When it comes to saving weight in your pack, the easiest way to lighten up is by saving weight on your bigger items like sleeping bags, stoves and pads. For example, our UberLite pad and Vesper quilt will get your sleep system to weight less than two pounds.
However, there are a lot of ounces to be saved with other essentials that you take on every backpacking trip. To help you join the #lighterpackclub, here are a few ideas to lighten up the ten essentials that you already bring on every adventure.
If you’ve ever been lost or off-trail, you know how critical navigation is to your backcountry toolkit. A good ol’ compass and map can be your best friend so long as you know how to use them. They’re also much lighter than GPS units and they won’t run out of batteries.
If you aren’t worried about battery life, there are several app based maps an GPS services that can be downloaded right to your phone. This can make proper orienteering hard, so a standard map and compass are your best bet.
If you’re only going out for a couple days, there’s no need to bring a full-size bottle of sunscreen. Opt for a travel-size version or a refillable container that you can reuse and refill for every adventure.
Another strategy is using versatile layers to protect yourself from the sun’s rays. Whether this is a lightweight base layer or a 1,001-use bandanna, always be thinking about how things can be two things.
How many times have you actually used that one weirdly-sized band-aid in your first aid kit? Ready-made first aid kits are convenient, but they’re rarely lightweight.
Take a critical look at your first aid kit. Do you have everything you need? Do you have anything you don’t? Do you know how to use everything in your kit?
These questions should help you pare your first-aid kit down without sacrificing safety.
Fires aren’t just for toasting marshmallows. They can be emergency signals or critical sources of warmth in an emergency.
However, this doesn’t mean you need to carry a full Dura-Flame log on your next backpacking trip. A simple lighter or magnesium and flint will do the trick.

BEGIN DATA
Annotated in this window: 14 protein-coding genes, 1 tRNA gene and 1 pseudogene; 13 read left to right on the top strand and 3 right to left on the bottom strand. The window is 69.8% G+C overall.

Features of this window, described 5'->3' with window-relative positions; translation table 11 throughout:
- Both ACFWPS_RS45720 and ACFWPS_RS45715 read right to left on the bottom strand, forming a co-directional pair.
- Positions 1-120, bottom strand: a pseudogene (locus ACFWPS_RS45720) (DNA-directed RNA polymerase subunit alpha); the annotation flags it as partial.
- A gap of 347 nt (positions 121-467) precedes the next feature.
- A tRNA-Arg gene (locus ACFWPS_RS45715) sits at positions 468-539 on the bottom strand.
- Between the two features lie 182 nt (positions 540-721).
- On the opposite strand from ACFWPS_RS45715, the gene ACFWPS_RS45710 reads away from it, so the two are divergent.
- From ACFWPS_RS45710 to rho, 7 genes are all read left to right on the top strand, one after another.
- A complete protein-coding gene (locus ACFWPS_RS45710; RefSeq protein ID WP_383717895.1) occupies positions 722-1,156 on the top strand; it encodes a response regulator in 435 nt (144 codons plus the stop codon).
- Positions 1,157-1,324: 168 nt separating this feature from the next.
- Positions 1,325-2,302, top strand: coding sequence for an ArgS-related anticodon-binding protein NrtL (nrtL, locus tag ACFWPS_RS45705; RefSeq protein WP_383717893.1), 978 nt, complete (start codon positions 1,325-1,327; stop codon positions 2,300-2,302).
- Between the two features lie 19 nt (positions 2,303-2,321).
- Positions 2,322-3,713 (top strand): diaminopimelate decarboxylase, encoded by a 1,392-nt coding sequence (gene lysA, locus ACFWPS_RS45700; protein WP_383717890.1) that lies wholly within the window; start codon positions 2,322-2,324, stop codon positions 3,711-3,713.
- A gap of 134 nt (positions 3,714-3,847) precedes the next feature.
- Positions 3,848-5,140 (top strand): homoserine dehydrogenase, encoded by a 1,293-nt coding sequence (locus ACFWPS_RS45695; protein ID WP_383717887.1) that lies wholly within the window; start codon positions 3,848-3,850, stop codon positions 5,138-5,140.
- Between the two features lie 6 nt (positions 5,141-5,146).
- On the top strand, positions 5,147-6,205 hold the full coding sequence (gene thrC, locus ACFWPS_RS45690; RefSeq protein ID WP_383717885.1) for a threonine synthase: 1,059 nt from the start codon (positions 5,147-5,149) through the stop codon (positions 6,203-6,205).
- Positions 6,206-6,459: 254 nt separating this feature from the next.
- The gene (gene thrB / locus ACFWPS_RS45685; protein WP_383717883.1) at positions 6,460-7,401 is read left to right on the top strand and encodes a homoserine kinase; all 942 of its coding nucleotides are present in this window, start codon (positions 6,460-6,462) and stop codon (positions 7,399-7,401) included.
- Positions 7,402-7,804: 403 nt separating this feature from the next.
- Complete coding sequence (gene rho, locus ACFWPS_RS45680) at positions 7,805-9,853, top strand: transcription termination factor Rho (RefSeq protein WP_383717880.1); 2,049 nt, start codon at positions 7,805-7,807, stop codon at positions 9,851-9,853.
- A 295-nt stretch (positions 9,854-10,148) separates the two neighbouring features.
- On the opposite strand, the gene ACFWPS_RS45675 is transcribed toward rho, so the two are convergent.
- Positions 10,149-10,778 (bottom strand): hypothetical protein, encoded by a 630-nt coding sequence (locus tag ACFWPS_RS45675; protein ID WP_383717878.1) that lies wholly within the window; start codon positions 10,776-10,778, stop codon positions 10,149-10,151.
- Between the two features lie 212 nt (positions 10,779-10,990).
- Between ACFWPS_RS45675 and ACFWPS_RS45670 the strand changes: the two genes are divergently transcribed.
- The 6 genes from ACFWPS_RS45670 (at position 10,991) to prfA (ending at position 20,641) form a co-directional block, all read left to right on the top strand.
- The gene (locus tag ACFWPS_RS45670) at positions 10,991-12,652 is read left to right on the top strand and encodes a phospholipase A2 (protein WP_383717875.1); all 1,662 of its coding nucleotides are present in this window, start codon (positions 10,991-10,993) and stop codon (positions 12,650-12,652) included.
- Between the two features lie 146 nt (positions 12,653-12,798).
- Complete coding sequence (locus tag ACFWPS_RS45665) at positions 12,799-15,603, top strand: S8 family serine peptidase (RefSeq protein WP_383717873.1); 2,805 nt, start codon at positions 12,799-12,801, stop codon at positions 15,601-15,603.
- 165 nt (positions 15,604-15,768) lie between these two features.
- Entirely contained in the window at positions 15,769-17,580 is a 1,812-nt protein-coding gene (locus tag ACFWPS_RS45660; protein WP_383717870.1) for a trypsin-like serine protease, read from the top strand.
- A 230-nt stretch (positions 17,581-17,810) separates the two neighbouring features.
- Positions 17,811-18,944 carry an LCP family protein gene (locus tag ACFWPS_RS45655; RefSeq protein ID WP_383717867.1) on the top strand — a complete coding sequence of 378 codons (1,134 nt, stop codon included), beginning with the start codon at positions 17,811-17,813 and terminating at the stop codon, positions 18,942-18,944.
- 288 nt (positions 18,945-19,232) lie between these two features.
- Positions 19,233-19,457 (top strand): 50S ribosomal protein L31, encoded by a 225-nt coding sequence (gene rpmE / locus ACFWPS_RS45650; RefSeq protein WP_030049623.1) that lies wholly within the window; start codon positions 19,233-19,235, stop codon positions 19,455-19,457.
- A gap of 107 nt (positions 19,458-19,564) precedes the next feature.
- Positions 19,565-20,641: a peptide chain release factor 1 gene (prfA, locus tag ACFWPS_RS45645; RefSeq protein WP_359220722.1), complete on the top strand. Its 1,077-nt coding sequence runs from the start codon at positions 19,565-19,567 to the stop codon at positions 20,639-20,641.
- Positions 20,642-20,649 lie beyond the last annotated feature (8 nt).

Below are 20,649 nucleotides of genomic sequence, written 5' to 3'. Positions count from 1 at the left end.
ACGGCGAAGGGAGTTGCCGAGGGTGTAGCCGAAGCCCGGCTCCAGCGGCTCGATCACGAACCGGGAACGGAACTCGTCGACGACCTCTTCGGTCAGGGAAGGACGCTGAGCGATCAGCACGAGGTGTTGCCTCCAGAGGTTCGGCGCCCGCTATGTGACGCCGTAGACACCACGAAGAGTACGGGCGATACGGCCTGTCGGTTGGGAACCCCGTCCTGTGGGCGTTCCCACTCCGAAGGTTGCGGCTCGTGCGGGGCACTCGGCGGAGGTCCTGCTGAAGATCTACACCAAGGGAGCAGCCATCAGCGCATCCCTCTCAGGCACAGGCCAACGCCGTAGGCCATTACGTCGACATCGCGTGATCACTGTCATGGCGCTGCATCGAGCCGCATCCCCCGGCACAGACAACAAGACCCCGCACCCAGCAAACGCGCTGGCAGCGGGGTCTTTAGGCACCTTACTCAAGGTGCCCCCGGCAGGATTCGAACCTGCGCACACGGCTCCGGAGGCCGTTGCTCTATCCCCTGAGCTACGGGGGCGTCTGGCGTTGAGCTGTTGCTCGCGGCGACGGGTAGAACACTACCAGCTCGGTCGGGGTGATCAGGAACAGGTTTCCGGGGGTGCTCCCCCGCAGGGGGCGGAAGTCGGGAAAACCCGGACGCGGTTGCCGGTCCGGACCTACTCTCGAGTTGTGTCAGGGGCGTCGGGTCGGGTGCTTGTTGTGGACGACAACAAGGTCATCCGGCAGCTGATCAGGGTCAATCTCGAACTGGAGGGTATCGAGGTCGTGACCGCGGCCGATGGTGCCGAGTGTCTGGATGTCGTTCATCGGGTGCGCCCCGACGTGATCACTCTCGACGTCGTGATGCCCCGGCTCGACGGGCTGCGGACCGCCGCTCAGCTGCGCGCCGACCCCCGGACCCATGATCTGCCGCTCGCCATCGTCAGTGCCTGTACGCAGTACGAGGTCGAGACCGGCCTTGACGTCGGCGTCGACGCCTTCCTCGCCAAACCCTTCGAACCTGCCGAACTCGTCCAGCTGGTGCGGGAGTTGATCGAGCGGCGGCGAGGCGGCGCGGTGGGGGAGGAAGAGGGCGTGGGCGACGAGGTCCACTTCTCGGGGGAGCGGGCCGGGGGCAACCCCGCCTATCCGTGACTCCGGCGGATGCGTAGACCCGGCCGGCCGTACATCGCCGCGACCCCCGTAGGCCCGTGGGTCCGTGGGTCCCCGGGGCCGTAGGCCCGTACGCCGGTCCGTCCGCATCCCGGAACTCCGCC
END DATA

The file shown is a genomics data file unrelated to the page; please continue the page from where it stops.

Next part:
Repair kit and tools
Similar to packing your first aid kit, really dissect what you actually need and what things can pull double duty.
A mini multi-tool will handle most of your repair needs while certain gear tape is more than capable of repairing everything from a tear in your puffy to a hole in your tents rain fly.
Finally, when in doubt, you won’t regret having some extra duct tape wrapped around your water bottle or trekking pole.
The car doesn’t run if there’s no gas in the tank. The bigger the pursuit, the harder the objective, the more calories your body demands.
Picking food that lightens up your path can be as simple as looking at the calories per ounce that food contains. Choosing more calorie dense food will save you weight, but ensure that you don’t just pack king-size candy bars. Ensure your nutrition is well-balanced, offering the right amount of nutrients like protein, sodium, potassium and carbs that keep your adventures fueled.
Another easy way to shave a couple of ounces from your nutrition is to get rid of unnecessary packaging and putting it into more weight conscious storage.
There’s no getting around it; water is heavy. So, the best way to avoid carrying water on your back is by staying hydrated.
That starts before your boots hit the trail. Get hydrated the day before and even leading up to your adventure. Plan out how much water you need to carry to make it between guaranteed refill points. When you reach those refill points, hang out for a bit and rehydrate.
One of our favorite topics around Therm-a-Rest HQ is staying comfy at camp. However, it’s also important to stay comfy on the trail. Once you’ve looked at the forecast, make sure you have the right layers for your days on the trail based on the temperature and output level.
At camp, put your layers on slightly before you need them. It’s easier for your body to maintain warmth than it is to get warm.
If need extra warmth around the campfire, consider using your sleeping bag or quilt around camp for extra warmth.
If you’re already out camping, then you’re good to go as your bivy sack or tent already accounts for your emergency shelter.
For those car-to-car style adventures, tossing a space blanket might make you feel like a prepper, but it can really save your butt in a tight situation.
This one goes last because you need a headlamp and bringing a headlamp means bringing backup batteries. Some headlamps are a few ounces lighter than others, but you should bring one on every adventure.
A lighter pack is a benefit that only needs to be felt once to realize the benefits. However, the 10 essentials make the list because they are, as the name states, essential. Be smart and safety-conscious when shaving the weight down in your pack. Lucky for you, it’s easy to carry those extra headlamp batteries and fully-stocked first aid kit when your sleeping pad and sleeping bag or quilt is ultralight. Keep sharing all of your ultralight adventures while you’re enjoying life in the #lighterpackclub.